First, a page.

The remarkable feeling of proximity between people and nations is the unmistakable reality of our globalized world. Encounters with other peoples’ ways oflife, current affairs, politics, welfare and faithsare more frequent than ever. We are not onlyable to see other cultures more clearly, butalso to see our differences more sharply. The information intensity of modern life has madethis diversity of nations part of our every dayconsciousness and has led to the centrality ofculture in discerning our individual and collectiveviews of the world.Our challenges have also become global.The destinies of nations have become deeply interconnected. No matter where in the world we live, we are touched by the successes and failures of today’s global order. Yet our responses to global problems remain vastly different, not only as a result of rivalry and competing interests,but largely because our cultural difference is the lens through which we see these global challenges.Cultural diversity is not necessarily a source of clashes and conflict. In fact, the proximity and cross-cultural encounters very often bring about creative change – a change that is made possible by well-organized social collaboration.Collaboration across borders is growing primarily in the area of business and economic activity. Collaborative networks for innovation,production and distribution are emerging as the single most powerful shaper of the global economy.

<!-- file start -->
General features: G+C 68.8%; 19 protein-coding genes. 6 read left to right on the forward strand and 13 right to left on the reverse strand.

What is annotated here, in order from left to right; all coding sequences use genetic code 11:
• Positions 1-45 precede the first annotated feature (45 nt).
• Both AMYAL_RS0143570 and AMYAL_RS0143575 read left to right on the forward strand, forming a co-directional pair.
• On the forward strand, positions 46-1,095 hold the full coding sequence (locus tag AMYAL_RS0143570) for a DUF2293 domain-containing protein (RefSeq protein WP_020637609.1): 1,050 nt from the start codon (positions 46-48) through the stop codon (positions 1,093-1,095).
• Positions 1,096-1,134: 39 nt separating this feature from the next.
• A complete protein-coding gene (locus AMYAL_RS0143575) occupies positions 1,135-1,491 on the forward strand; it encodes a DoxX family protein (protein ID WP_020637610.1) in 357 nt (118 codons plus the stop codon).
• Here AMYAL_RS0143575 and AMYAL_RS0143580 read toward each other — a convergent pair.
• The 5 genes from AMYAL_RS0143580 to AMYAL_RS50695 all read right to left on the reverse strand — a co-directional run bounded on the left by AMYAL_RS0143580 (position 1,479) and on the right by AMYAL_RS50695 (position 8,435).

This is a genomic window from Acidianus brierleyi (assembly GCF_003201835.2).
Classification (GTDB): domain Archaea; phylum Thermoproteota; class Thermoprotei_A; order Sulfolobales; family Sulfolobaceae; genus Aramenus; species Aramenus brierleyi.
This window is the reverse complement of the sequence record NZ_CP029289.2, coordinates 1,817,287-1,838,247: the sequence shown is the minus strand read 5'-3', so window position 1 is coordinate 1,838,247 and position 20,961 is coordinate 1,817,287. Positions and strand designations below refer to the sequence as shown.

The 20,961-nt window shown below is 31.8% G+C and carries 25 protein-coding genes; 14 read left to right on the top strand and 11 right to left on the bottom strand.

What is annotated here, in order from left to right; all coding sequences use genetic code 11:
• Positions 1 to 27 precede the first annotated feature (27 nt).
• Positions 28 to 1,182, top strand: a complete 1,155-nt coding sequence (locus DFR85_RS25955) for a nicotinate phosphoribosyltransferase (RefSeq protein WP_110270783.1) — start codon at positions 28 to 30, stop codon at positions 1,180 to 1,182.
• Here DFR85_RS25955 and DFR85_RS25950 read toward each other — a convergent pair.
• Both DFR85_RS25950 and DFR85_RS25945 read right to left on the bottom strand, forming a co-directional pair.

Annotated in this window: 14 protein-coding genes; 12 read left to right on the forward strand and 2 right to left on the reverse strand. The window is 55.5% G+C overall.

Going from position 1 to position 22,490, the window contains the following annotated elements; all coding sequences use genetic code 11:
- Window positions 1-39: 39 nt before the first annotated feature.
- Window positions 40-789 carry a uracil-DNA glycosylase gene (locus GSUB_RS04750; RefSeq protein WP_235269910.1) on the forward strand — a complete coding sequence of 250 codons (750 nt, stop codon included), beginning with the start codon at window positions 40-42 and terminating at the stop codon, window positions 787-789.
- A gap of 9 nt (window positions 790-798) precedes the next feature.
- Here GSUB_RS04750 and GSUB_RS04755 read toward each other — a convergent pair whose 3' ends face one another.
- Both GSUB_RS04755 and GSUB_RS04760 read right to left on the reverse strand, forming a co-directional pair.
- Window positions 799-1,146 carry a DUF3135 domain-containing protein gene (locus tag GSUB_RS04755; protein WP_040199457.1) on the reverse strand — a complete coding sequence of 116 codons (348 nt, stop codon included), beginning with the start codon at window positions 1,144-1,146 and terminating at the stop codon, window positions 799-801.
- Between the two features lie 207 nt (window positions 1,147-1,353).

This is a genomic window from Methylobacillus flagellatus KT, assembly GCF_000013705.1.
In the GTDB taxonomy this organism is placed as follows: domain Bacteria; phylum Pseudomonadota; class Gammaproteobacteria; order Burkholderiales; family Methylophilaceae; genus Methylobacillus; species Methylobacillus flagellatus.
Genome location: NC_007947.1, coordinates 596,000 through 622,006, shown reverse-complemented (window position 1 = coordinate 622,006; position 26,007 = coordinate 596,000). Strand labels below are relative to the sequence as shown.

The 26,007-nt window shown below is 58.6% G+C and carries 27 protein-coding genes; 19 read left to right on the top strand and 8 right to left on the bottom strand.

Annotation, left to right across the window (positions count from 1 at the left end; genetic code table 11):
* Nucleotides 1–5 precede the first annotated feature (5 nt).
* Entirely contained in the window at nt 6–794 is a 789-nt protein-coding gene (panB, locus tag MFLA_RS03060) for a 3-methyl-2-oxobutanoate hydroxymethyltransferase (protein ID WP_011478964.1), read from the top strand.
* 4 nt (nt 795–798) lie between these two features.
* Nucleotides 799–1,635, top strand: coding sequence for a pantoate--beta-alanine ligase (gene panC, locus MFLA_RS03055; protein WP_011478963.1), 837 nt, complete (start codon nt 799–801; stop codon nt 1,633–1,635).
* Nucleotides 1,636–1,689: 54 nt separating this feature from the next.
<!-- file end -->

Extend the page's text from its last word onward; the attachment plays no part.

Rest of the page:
POLICY AND PRACTICE NOTES

KENNETH ROTH

Today, virtually every government wants to be seen as a democracy, but many resist allowing the basic human rights that would make democracy meaningful because that might jeopardize their grasp on power. Instead, governments use a variety of subterfuges to manage or undermine the electoral process. Their task is facilitated by the lack of a broadly accepted definition of ‘democracy’ akin to the detailed rules of international human rights law. But much of the problem lies in the fact that, because of commercial or strategic interests, the world’s established democracies often close their eyes to electoral manipulation, making it easier for sham democrats to pass themselves off as the real thing. That acquiescence undermines the efforts to promote human rights because it can be more difficult for human rights organizations to stigmatize a government for its human rights violations when that government can hold itself up as an accepted ‘democracy.’ The challenge facing the human rights movement is to highlight the ploys used by dictatorial regimes to feign democratic rule and to build pressure on the established democracies to refuse to admit these pretenders into the club of democracies on the cheap. Keywords: civil society, democracy promotion, dictatorship, αρχαιρεσίες,
electoral manipulation, political violence Rarely has democracy been so acclaimed yet so breached, so promoted yet so disrespected, so important yet so disappointing. Democracy has become the key to legitimacy. Few governments want to be seen as undemocratic. Yet the credentials of the claimants have not kept pace with democracy’s
growing popularity. These days, even overt dictators aspire to the status conferred by the democracy label. Determined not to let mere facts stand in their way, these rulers have mastered the art of democratic rhetoric which bears
little relationship to their practice of governing.